Despite the media reports, which are based on official numbers, which are based on a lot of bull, it can be observed that there are plenty of jobs available. Illegal Mexican immigrants continue to stream across the border to take them, because hardly any Americans will “lower themselves” to take the jobs the Mexicans will. There are service jobs everywhere, and that has increased steadily in the last year. Reports indicate that $99,000/yr jobs are going begging in the latest oil boomtowns in North Dakota, where Walmart sells out every day and McDonald’s pays workers $15/hr and still needs more.

In the face of the empirical evidence, it seems wrong to extend Unimployment Insurance. I fear the manifestation of a “lost generation” of workers who have no job skills, no understanding of how to look for, perform on, and keep a job. This is a crowd lacking in determination, with a sense of entitlement to an income, or worse, a job that requires no work. Such a generation would be a drag on the economy for as long as they live. True, ending the extensions to UI would cause some pain, but clearly, there are some who need to feel some pain. And the pain of our current economic situation is something that should be shared: for unless that happens, there will be insufficient motivation to the populace to drag our sorry butts out of the pit we’re in.

Back to the Obama proposals, I wish them well. His bill goes beyond anything the pain-averse lamer politicians in the Congress and Senate could come up with. That bunch needs to be sent out into the fields to pick fruit and nudge out some of the illegal workers. It would be a hit on their income and a rude awakening, but something they desperately need.

That’s my two cents. What’s yours?

The Grand Parade of Lifeless Packaging

I decided to catch up on politics a little before my vacation ended. I don’t watch TV, so I used my Internet device that’s designed to allow the cable company and websites more completely monitor my every move. I pulled in “State of the Union” with Candy Crowly (“the bear”). She was Interviewing some Republican would-be contender.

I had just seen some clips of Sarah Palin squeaking and barking like an obese prairie dog begging for chocolate by the side of the road. I’d also seen President Obama pontificating in New Jersey, flanked by the local limelight-seeking politicians, before an illegal migrant whose home had been wiped out by the flooding. The illegal was sobbing, and it seemed as if Obama, in a flash of cognition, grasped that the woman was not impressed by his pontificating. He stopped his spiel, bent over her, and put his arm around her shoulder in a choreographed display of political correctness. He said to the woman in an unconvincing attempt to be empathetic: “it’s hard, I understand.” The woman sobbed even harder, and the program cut back to the anchor.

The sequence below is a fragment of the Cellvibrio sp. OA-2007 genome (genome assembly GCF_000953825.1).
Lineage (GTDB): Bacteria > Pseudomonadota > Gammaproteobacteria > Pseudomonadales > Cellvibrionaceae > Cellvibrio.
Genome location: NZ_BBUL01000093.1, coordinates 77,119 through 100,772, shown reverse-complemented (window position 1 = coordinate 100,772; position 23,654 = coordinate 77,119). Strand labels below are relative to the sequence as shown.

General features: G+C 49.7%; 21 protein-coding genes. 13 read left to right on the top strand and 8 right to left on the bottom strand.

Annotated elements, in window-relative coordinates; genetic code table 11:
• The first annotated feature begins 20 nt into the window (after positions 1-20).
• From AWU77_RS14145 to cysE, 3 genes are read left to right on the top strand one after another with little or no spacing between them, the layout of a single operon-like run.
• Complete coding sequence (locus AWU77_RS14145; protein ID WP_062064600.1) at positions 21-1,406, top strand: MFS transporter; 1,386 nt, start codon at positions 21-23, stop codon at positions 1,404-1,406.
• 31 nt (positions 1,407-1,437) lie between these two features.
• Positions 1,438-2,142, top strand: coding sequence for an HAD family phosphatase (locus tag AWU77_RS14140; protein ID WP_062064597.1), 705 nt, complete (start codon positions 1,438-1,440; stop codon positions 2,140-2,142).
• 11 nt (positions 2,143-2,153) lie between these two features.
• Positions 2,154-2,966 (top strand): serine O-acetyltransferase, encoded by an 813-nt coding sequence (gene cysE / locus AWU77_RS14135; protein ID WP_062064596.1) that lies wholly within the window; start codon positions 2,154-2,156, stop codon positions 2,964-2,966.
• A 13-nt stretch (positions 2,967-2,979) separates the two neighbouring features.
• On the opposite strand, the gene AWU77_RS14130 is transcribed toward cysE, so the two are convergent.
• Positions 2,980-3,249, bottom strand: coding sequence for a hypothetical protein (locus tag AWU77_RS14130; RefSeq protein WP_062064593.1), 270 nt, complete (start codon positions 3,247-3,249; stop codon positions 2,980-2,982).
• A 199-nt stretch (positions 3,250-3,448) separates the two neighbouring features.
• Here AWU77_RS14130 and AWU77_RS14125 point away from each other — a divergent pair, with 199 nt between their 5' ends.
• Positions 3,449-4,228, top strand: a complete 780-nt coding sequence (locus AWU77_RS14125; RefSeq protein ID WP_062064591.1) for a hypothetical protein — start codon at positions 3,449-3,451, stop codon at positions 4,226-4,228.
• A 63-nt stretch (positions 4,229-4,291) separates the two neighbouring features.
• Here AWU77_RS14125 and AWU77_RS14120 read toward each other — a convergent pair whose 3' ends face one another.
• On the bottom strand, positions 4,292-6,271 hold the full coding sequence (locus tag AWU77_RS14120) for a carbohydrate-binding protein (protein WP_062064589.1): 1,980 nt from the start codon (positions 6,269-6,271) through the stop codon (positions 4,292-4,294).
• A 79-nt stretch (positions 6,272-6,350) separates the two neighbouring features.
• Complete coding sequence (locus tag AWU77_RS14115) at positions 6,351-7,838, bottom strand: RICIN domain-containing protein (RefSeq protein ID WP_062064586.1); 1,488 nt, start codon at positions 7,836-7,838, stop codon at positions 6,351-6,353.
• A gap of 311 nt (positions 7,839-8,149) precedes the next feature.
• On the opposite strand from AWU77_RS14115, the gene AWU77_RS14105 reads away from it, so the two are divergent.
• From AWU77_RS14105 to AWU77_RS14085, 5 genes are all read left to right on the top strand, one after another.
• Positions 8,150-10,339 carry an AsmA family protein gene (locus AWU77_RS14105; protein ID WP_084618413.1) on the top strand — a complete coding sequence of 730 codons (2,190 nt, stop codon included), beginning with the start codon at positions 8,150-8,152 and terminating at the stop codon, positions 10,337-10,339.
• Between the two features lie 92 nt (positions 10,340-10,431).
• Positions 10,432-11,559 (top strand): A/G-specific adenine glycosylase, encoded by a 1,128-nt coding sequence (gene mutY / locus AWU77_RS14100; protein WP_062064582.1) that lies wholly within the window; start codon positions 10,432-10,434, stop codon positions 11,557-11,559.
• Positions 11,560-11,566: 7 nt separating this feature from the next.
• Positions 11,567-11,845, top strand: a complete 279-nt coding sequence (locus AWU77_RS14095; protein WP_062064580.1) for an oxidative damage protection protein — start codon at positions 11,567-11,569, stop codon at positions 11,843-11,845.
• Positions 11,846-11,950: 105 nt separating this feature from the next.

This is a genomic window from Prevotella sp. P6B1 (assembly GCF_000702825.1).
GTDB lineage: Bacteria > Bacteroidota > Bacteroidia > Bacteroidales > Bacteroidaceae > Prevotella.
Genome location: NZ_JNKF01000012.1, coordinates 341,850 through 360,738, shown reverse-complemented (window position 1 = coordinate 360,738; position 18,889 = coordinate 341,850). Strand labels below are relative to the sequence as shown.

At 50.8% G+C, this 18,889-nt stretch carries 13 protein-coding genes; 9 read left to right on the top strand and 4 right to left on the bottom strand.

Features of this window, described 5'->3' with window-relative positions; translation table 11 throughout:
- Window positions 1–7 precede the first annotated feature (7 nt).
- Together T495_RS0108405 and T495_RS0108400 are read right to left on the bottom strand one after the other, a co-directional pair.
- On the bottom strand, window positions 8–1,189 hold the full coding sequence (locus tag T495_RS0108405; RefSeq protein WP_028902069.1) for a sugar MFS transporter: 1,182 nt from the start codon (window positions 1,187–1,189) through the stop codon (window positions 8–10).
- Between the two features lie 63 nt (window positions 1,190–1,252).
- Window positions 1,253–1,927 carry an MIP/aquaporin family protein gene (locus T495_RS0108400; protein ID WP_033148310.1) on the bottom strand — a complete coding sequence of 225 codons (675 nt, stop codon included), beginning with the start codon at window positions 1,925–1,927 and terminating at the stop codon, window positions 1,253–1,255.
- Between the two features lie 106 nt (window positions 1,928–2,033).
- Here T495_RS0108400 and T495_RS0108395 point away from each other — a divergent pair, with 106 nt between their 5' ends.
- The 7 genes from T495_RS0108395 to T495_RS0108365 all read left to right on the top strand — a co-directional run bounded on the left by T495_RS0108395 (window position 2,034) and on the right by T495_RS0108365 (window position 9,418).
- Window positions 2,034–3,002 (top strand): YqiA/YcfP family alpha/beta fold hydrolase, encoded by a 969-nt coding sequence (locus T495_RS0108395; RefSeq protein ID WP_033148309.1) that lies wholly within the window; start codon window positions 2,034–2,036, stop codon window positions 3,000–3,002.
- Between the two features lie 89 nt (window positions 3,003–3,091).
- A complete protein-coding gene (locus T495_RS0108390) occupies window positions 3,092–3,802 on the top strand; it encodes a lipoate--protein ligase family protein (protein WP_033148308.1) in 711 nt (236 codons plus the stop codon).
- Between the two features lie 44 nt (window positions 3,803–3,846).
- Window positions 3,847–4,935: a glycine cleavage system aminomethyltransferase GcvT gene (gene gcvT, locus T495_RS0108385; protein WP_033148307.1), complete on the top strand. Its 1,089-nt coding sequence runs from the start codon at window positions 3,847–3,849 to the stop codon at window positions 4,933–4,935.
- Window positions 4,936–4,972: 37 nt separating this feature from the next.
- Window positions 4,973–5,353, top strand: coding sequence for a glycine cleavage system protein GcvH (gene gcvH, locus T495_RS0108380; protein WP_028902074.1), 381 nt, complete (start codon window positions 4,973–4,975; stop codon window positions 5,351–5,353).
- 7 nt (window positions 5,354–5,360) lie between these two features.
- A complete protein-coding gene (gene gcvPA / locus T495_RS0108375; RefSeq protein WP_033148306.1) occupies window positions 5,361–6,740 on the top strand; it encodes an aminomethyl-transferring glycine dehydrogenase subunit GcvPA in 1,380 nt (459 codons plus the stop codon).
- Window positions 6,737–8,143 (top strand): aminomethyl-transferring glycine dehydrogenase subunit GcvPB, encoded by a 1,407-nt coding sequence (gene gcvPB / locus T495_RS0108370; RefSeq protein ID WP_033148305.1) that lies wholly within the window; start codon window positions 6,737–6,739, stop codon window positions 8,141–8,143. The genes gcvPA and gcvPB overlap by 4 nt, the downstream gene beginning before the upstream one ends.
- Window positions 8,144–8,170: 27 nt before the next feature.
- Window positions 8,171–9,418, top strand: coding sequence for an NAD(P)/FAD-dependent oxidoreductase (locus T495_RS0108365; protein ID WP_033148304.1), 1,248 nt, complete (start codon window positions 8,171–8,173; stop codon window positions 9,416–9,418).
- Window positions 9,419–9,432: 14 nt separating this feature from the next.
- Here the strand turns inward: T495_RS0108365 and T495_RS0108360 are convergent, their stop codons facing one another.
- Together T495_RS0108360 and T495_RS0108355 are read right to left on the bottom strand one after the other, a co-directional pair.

And so, when a Republican functionary exposed bits of his underbelly to “the bear” in return for a shot at nearly an hour of TV time, I couldn’t help but feel that the whole thing was, like, so last week. Where are the aliens when we need them? Not the illegals, but the ones from outer-space. We desperately need something new in the way of leadership, but Democrats and Republicans just don’t seem to be up to it.

So, my vacation is over, and I’ll have to return to Earth. I’ll watch as the Grand Parade of Lifeless Packaging, in the form of over a dozen Republican candidates, marches by. I’ll wish that the media didn’t have a blackout on Ron Paul’s candidacy. I’ll pray for a visitation by aliens with greater intelligence. I’ll hope that when they come, we don’t treat them like we did in District 9. I figure alien’s inhumanity to man can’t be much worse than man’s inhumanity to man, and may well be better. I’ll wish that Americans on Unemployment Insurance realized there are good paying jobs in North Dakota, and that they should get off their 90% (or whatever the percentage is) obese butts and go take those jobs, most of which pay way more than I make. Even if they’d rather watch their big screen TV’s and stay stuck where they are with their ex’s and weekend visitation. I’ll wish that President Obama would change that, but he’ll embrace and subsidize it further instead.

That’s my welcome back.

Retard Nation

First, an apology for the title. It should be “Imbecile Nation”, however, it seems too many people are unacquainted with the meaning of the word imbecile.

This post is about my visceral reaction to the Casey Anthony verdict.

I am appalled by the public reaction. I recognize that second-guessing jury verdicts is a popular pastime for the unemployed and people with too much time on their hands. I say this because there is a hint of lack of respect understanding of the judicial process. I worry that if there is no respect for the judicial process, however wrong or misguided it may be at times, or however activist the judge, or however unconstitutional the ruling, there will be no hope of justice ever.

And then, there is the reaction of politicians. I urge the rabble to exercise caution: be careful of what you ask for: you might get it. The proposed “Casey’s Law”. It seems that the brains of our politicians are so addled by drugs, lust, corruption, greed, and junk-food, that they…

Well, perhaps I just need a vacation… some place like where Casey Anthony should go to avoid being lynched to death by a crazed and angry mob. Of imbeciles.

[And oh, those ranting Facebook videos…]